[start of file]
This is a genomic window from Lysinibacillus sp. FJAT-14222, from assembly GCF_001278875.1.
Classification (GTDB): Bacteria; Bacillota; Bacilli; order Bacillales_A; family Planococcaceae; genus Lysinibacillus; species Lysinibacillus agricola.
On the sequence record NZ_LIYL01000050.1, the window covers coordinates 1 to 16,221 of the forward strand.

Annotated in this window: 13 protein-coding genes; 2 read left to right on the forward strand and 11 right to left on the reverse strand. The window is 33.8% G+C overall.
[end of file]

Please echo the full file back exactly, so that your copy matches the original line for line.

This is a genomic window from Lysinibacillus sp. FJAT-14222, from assembly GCF_001278875.1.
Classification (GTDB): Bacteria; Bacillota; Bacilli; order Bacillales_A; family Planococcaceae; genus Lysinibacillus; species Lysinibacillus agricola.
On the sequence record NZ_LIYL01000050.1, the window covers coordinates 1 to 16,221 of the forward strand.

Annotated in this window: 13 protein-coding genes; 2 read left to right on the forward strand and 11 right to left on the reverse strand. The window is 33.8% G+C overall.